# NCERT Solutions for Class 12 Physics Chapter 5 Magnetism and Matter

## NCERT Solutions for Class 12 Physics Chapter 5 â€“ Free PDF Download

The NCERT Solutions for Class 12 Physics Chapter 5 Magnetism and Matter provide detailed step-by-step solutions for all the problems present in the NCERT textbooks. Magnetism and Matter are some of the most important concepts covered in NCERT Solutions for Class 12 Physics which require a lot of imagination. Magnetism is not entirely related to the uses of magnets but to the phenomena and the concepts used in various applications.

TheÂ NCERT Solutions for Class 12 Physics will make you well-versed in the concepts involved in Magnetism and Matter. These solutions are designed as per the latest CBSE Syllabus 2023-24. Further, you can download the free PDF of the NCERT Solutions for Class 12Â Physics Chapter 5 from the link given below.

## NCERT Solutions for Class 12 Physics Chapter 5 Magnetism and Matter

### Class 12 Physics NCERT Solutions Magnetism and Matter Important Questions

(a) A vector needs three quantities for its specification. Name the three independent quantities conventionally used to specify the earthâ€™s magnetic field.

(b) The angle of dip at a location in Southern India is about 18Â°. Would you expect a greater or smaller dip angle in Britain?

Â (c) If you made a map of magnetic field lines in Melbourne, Australia, would the lines seem to go into the ground or come out of the ground?

Â (d) In which direction would a compass free to move in the vertical plane point to, is located right on the geomagnetic north or south pole?

Â (e) The earthâ€™s field, it is claimed, roughly approximates the field due to a dipole of the magnetic moment 8Â Ã— 1022 JT-1 located at its centre. Check the order of magnitude of this number in some way.

(f) Geologists claim that besides the main magnetic N-S poles, there are several local poles on the earthâ€™s surface oriented in different directions. How is such a thing possible at all?

(a) The three independent conventional quantities used for determining the earthâ€™s magnetic field are as follows:

(i) Magnetic declination

(ii) Angle of dip

(iii) The horizontal component of the earthâ€™s magnetic field

(b) The angle of dip at a point depends on how far the point is located with respect to the north pole or the south pole. Hence, as the location of Britain on the globe is closer to the magnetic north pole, the angle of dip would be greater in Britain (About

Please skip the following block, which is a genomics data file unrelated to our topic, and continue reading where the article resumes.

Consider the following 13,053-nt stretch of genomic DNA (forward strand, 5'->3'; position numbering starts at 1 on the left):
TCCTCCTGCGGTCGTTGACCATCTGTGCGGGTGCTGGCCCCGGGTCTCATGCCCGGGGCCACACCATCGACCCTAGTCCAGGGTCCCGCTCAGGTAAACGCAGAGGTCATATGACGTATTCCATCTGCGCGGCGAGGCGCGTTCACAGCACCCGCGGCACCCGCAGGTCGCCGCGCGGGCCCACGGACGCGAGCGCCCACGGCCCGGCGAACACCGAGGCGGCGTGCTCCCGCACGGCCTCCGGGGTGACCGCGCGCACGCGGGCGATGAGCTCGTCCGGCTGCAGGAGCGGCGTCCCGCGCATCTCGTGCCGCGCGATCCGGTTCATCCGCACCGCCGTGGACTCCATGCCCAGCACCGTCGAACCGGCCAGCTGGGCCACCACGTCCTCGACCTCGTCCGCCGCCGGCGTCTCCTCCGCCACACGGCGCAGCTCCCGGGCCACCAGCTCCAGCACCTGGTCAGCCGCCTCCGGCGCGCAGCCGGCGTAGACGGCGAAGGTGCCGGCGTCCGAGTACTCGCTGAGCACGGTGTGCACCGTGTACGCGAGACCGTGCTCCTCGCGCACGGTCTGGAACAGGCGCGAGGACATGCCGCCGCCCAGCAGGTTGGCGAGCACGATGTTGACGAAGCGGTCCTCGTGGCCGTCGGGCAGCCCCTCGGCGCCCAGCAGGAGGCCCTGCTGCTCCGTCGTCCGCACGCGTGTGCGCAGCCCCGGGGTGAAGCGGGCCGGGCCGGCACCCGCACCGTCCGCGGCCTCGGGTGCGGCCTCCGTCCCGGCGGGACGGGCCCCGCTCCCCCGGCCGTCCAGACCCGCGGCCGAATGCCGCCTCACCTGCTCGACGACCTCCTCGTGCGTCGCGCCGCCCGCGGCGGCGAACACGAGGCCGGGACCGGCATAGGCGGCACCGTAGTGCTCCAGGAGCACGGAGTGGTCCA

$$\begin{array}{l}70Â°\end{array}$$
) than in Southern India.

(c) It is assumed that a huge bar magnet is submerged inside the earth with its north pole near the geographic south pole and its south pole near the geographic north pole.

Magnetic field lines originate from the magnetic north pole and terminate at the magnetic south pole. Hence, in a map depicting the earthâ€™s magnetic field lines, the field lines at Melbourne, Australia, would seem to move away from the ground.

(d) If a compass is placed in the geomagnetic north pole or the south pole, then the compass will be free to move in the horizontal plane while the earthâ€™s field is exactly vertical to the magnetic poles. In such a case, the compass can point in any direction.

(e) Magnetic moment, M =

$$\begin{array}{l}8\times 10^{22}\;J\;T^{-1}\end{array}$$

$$\begin{array}{l}6.4\times 10^{6}\; m\end{array}$$

Magnetic field strength, B =

$$\begin{array}{l}\frac{\mu _{0}M}{4\pi r^{3}}\end{array}$$

Where,

$$\begin{array}{l}\mu_{0}\end{array}$$
= Permeability of free space =
$$\begin{array}{l}4\pi\times 10^{-7}\;TmA^{-1}\end{array}$$

Therefore, B =

$$\begin{array}{l}\frac{4\pi\times 10^{-7}\times 8\times 10^{22}}{4\pi \times (6.4\times 10^{6})^{3}} = 0.3\; G\end{array}$$

This quantity is of the order of magnitude of the observed field on earth.

(f) Yes, there are several local poles on the earthâ€™s surface oriented in different directions. A magnetised mineral deposit is an example of a local N-S pole.

Â

(a) The earthâ€™s magnetic field varies from point to point in space. Does it also change with time? If so, on what time scale does it change appreciably?

Â (b) The earthâ€™s core is known to contain iron. Yet geologists do not regard this as a source of the earthâ€™s magnetism. Why?

(c) The charged currents in the outer conducting regions of the earthâ€™s core are thought to be responsible for the earthâ€™s magnetism. What might be the â€˜batteryâ€™ (i.e., the source of energy) to sustain these currents?

(d) The earth may have even reversed the direction of its field several times during its history of 4 to 5 billion years. How can geologists know about the earthâ€™s field in such a distant past?

(e) The earthâ€™s field departs from its dipole shape substantially at large distances (greater than about 30,000 km). What agencies may be responsible for this distortion?

(f ) Interstellar space has an extremely weak magnetic field of the order of 10â€“12 T. Can such a weak field be of any significant consequence? Explain.

(a) The earthâ€™s magnetic field varies with time, and it takes a couple of hundred years to change by an obvious sum. The variation in the earthâ€™s magnetic field with respect to time canâ€™t be ignored.

(b) The iron core at the earthâ€™s centre cannot be considered as a source of the earthâ€™s magnetism because it is in its molten form and is non-ferromagnetic.

(c) The radioactivity in the earthâ€™s interior is the source of energy that sustains the currents in the outer conducting regions of the earthâ€™s core. These charged currents are considered to be responsible for the earthâ€™s magnetism.

(d) The earthâ€™s magnetic field reversal has been recorded several times in the past, about 4 to 5 billion years ago. These changing magnetic fields were weakly recorded in rocks during their solidification. One can obtain clues about the geomagnetic history from the analysis of this rock magnetism.